Description Before enrolling in the École des Beaux-Arts, Scheffer studied with the neoclassically trained artist Pierre-Joseph Proudhon, whose mastery of the art of the past and high technical finish he emulated. He exhibited his first works at the age of 17 in the 1812 Salon in the so-called "juste-milieu" (in English, literally, middle path) tradition. Scheffer was attracted to romantic themes gleaned from contemporary authors such as Sir Walter Scott and Goethe. His meteoric rise in the art world drew instant critical acclaim and the acquaintance of such artists as Théodore Géricault, Eugène Delacroix, and Paul Delaroche. This work was not seen until after Scheffer's death. He stopped exhibiting at the Salon altogether in 1846 and became increasingly preoccupied with religious imagery with a seriousness that reflects a pointed departure from his earlier, more anecdotal work. In this iconic image, he focuses on the solitary figure of Christ, who is weeping for the coming destruction of Jerusalem, as described by the Evangelist Luke in the New Testament (19:41): "As he came near and saw the city, he wept over it."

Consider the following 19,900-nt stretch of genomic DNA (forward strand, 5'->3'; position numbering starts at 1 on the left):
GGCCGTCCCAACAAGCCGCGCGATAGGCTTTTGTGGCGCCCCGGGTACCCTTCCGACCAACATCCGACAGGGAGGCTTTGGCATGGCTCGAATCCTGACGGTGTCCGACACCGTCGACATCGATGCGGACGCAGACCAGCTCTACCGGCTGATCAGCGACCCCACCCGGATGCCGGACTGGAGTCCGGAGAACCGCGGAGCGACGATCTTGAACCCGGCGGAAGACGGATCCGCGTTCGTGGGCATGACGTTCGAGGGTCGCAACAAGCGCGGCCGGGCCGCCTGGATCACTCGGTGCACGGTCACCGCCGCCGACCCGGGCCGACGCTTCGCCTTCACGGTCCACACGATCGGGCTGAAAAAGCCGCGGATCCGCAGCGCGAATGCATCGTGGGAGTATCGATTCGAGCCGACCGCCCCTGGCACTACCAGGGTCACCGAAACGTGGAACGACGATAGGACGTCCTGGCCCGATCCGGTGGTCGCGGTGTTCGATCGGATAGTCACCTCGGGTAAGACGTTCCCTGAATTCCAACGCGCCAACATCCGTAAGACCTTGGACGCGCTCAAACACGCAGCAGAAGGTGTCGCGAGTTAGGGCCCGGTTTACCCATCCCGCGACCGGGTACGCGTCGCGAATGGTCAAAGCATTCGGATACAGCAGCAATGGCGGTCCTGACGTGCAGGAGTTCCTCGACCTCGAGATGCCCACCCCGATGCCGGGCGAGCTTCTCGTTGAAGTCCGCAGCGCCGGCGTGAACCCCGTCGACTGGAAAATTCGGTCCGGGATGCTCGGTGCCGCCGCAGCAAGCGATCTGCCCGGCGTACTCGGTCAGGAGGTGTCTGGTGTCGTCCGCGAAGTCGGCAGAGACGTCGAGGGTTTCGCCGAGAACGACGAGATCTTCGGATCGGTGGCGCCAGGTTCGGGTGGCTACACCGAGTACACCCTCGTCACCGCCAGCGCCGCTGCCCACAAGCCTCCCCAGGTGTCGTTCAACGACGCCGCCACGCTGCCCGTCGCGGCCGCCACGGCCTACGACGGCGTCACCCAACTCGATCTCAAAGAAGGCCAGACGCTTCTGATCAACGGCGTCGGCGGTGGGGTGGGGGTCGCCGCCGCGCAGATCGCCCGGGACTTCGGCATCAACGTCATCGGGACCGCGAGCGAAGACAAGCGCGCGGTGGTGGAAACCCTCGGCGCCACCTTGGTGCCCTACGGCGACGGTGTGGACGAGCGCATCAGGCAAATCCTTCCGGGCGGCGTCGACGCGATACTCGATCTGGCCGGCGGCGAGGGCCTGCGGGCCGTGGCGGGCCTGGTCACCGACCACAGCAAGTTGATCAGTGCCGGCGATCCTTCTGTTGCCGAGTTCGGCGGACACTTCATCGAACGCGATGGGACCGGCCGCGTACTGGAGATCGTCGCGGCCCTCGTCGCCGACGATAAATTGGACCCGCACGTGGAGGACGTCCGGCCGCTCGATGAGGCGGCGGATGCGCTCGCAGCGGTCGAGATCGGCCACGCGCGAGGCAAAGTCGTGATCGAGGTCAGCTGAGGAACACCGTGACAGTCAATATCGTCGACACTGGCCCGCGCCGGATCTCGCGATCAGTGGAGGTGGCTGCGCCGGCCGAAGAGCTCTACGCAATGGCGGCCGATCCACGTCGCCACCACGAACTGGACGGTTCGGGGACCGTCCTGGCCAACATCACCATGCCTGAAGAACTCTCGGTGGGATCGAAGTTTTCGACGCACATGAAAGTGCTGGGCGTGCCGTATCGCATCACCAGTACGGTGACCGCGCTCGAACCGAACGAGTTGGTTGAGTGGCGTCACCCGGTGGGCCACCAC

|2/16/1938||Examination||examined for condition|
|9/01/2008||Treatment||surface cleaned; stabilized|
- Christian Imagery in French Nineteenth Century Art, 1789-1906. The Shepherd Gallery, New York. 1980.
- From Rye to Raphael: The Walters Story. The Walters Art Museum, Baltimore. 2014-2016.
Provenance Avery, 1882 [from Henry Walters handwritten notebook, 1887, no. 65]; William T. / Henry Walters Collection, Baltimore, 1882, by purchase; Walters Art Museum, 1931, by bequest.
Inscriptions [Signautre] Lower left: Ary Scheffer; [Date] Lower left: 1851
Credit Acquired by William T. or Henry Walters, 1882
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